Sunday, November 15, 2009

We love Zingo!

I'm not much of a product promoter, I have a lot of brand loyalties and things that work for me but I don't usually waste my words convincing others to try things I like. But Zingo! is different, my family adores this game. The first thing my four year old does in the morning is ask his dad to play a round with him, which inevitably turns into 10 with each successive child joining in as they wake up. It is madness. The game personally drives me nuts and I conveniently find myself busy in kitchen while all this is going on but the excitement and togetherness it promotes is worth it.
There is even a Spanish version and we discovered yesterday a Super Hero one as well.

This game is so much fun that even Fergie the wonder dog plays. Here they are playing the green card side and Fergie has found a matching tile.

Fergie is proud of her good start.

Resting after a serious series of Zingo!

Friday, November 13, 2009

Full circle

We've been Building Big lately and if you haven't been you should be. For someone that doesn't comprehend physics or engineering these documentaries are captivating. The above photo is of the Firth of Forth Bridge in Scotland that was built over the Firth of Tay after the first bridge collapsed. It took 54,000 tons of steel; 194,000 cubic yards of granite, stone, and concrete; 21,000 tons of cement; and almost seven million rivets to build the bridge.

Yesterday, we had a field trip planned to Sloan Museum for some hands on activities involving canals and Michigan pioneers. Little did I know that all we had been doing previously would be reinforced at Sloan. I'm an accidental homeschooler, I've always got big plans and ideas and then I let my child lead. He watches, he does, he learns. Often times more than I realize.

The arched bridges and tunnels in the Building Big series were especially confounding because of the way the weight is distributed.

"Arch bridges are one of the oldest types of bridges and have great natural strength. Instead of pushing straight down, the weight of an arch bridge is carried outward along the curve of the arch to the supports at each end. These supports, called the abutments, carry the load and keep the ends of the bridge from spreading out." NOVA

If you don't have it all just right your bridge is not going to remain intact for long. Below is the finished structure before the supports are removed.

The supports are removed and it appears that his bridge is ready for traffic!

The other exhibits were just as compelling and of course educational but the second best part to building the arched bridge was that the gift shop had a replica of the Back to the Future DeLorean complete with a flux capacitor.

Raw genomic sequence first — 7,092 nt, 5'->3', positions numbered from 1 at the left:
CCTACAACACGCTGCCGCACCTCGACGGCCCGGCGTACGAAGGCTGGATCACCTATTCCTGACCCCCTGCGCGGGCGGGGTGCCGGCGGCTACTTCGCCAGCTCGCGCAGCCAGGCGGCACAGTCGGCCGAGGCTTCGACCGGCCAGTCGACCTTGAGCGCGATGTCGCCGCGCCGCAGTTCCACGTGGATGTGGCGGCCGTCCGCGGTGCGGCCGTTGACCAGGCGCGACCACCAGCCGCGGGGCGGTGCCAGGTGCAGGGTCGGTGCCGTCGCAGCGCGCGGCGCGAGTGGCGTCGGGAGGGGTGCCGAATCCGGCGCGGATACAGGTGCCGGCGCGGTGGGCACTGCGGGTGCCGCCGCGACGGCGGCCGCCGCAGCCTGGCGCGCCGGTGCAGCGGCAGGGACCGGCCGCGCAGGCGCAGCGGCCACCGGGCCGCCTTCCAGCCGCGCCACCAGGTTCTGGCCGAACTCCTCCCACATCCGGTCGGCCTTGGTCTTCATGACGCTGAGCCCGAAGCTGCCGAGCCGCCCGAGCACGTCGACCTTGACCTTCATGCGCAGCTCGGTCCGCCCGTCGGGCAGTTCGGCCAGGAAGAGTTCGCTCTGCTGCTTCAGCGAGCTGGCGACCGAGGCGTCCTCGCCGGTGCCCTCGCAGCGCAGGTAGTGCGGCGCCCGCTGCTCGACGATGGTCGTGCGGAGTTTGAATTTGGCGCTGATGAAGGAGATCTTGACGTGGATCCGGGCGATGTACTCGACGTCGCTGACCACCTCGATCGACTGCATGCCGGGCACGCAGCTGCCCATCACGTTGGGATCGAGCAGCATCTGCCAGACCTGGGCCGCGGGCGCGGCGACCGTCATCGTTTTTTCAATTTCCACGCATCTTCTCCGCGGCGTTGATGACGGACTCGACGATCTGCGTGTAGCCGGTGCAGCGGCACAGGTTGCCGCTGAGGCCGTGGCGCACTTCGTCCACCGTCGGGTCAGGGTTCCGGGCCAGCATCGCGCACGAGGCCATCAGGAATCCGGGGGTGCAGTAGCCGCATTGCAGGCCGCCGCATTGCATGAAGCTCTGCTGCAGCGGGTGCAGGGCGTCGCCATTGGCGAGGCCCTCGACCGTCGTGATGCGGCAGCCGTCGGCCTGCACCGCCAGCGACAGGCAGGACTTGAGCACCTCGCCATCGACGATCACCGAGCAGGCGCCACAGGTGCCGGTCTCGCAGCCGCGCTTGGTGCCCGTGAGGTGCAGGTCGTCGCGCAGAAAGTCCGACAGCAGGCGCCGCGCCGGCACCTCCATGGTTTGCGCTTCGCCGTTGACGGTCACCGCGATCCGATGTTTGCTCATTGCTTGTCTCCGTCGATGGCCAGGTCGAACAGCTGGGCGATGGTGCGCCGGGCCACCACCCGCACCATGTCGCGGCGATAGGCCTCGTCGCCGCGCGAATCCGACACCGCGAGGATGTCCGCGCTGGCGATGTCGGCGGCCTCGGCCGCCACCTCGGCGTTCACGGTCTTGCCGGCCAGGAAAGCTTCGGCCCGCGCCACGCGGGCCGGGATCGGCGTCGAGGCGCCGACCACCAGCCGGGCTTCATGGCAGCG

(And yes, that is Back to the Future on the t.v. in the background.)

Thursday, November 12, 2009


I don't believe in reincarnation but I do believe in DNA. A year ago today Buchta died and we spent the next 8 months without a vizsla in our lives. Then Fergie, Buchta's great-niece, appeared and we felt whole again. Whole in a way that makes other people think we are crazy, these dogs are demanding with a capital "D" but they love you in a way that can't be described.

January 10, 1999-November 12, 2008

May 7, 2009



Monday, November 9, 2009

Trotting with the turkeys

*10,000 runners
*Course Christmas carolers
*Christmas cookie and candy cane stations
*Costume prizes
*Eight packet pick-up locations (aka "a reason to go to Playmakers")
*Really cool long sleeve tech shirts
It's Turkey Trot time again! I can't remember the last time I ran this race but I've got a crew of us headed there for 09'. This used to be a family tradition when I was in college; us kids would come home from where ever we were living and drag ourselves out of bed very early to head downtown (thankfully my mom lived in Livonia at the time so we didn't have to get up THAT early-it only seemed like it). Often times we had a friend or two with us and mom was always nice enough to let our "friends without families" join us for a hard earned turkey dinner after the race.

I'm sure it has been at least 10 years since I ran through the finish line in Cobo Hall but my memory is sketchy and I think, quite possibly, that I ran in 1999 while pregnant with my daughter. It appears that it has become bigger, better and more organized. There is pre-paid guaranteed parking now and I better hurry and register so I can get a spot! Parking used to be interesting to say the least, you would find a parking lot where someone unofficial would take a $20 from you only to find out that the person didn't even own the spaces.

I have extremely fond memories of prior Thanksgiving mornings spent in downtown Detroit. To me it was part of what the holidays were all about and this was the kick-off. Back in those days Christmas music didn't start until the day after Thanksgiving and Target wasn't shoving Halloween decorations aside to fill in the shelves with Christmas items. This race brings about the true spirit of the season, post-race candy cane and all.

*I hope Vinnie can figure out how to get the turkey in the oven while I'm gone! (Or maybe I better see if our favoite Chinese restuarant is open that day.)

Sunday, November 8, 2009